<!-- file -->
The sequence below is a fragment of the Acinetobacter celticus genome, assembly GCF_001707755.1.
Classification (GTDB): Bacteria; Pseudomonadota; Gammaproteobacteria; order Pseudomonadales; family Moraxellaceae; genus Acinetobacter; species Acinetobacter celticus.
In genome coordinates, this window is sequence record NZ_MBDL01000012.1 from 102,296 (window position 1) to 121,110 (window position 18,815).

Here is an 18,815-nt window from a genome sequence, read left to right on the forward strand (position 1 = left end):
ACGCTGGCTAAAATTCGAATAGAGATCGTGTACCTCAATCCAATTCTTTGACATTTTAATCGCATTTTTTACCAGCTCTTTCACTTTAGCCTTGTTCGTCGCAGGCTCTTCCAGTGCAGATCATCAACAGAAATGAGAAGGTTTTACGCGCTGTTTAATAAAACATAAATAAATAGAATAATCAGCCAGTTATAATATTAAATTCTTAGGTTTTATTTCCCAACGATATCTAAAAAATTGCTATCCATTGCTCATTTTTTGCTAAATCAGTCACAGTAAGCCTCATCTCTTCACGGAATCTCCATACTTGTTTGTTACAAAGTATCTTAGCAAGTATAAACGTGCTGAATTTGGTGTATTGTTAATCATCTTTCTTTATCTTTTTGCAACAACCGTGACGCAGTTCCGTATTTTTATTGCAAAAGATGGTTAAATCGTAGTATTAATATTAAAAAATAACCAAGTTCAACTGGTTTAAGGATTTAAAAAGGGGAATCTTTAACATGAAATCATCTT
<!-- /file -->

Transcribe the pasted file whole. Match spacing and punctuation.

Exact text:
The sequence below is a fragment of the Acinetobacter celticus genome, assembly GCF_001707755.1.
Classification (GTDB): Bacteria; Pseudomonadota; Gammaproteobacteria; order Pseudomonadales; family Moraxellaceae; genus Acinetobacter; species Acinetobacter celticus.
In genome coordinates, this window is sequence record NZ_MBDL01000012.1 from 102,296 (window position 1) to 121,110 (window position 18,815).

Here is an 18,815-nt window from a genome sequence, read left to right on the forward strand (position 1 = left end):
ACGCTGGCTAAAATTCGAATAGAGATCGTGTACCTCAATCCAATTCTTTGACATTTTAATCGCATTTTTTACCAGCTCTTTCACTTTAGCCTTGTTCGTCGCAGGCTCTTCCAGTGCAGATCATCAACAGAAATGAGAAGGTTTTACGCGCTGTTTAATAAAACATAAATAAATAGAATAATCAGCCAGTTATAATATTAAATTCTTAGGTTTTATTTCCCAACGATATCTAAAAAATTGCTATCCATTGCTCATTTTTTGCTAAATCAGTCACAGTAAGCCTCATCTCTTCACGGAATCTCCATACTTGTTTGTTACAAAGTATCTTAGCAAGTATAAACGTGCTGAATTTGGTGTATTGTTAATCATCTTTCTTTATCTTTTTGCAACAACCGTGACGCAGTTCCGTATTTTTATTGCAAAAGATGGTTAAATCGTAGTATTAATATTAAAAAATAACCAAGTTCAACTGGTTTAAGGATTTAAAAAGGGGAATCTTTAACATGAAATCATCTT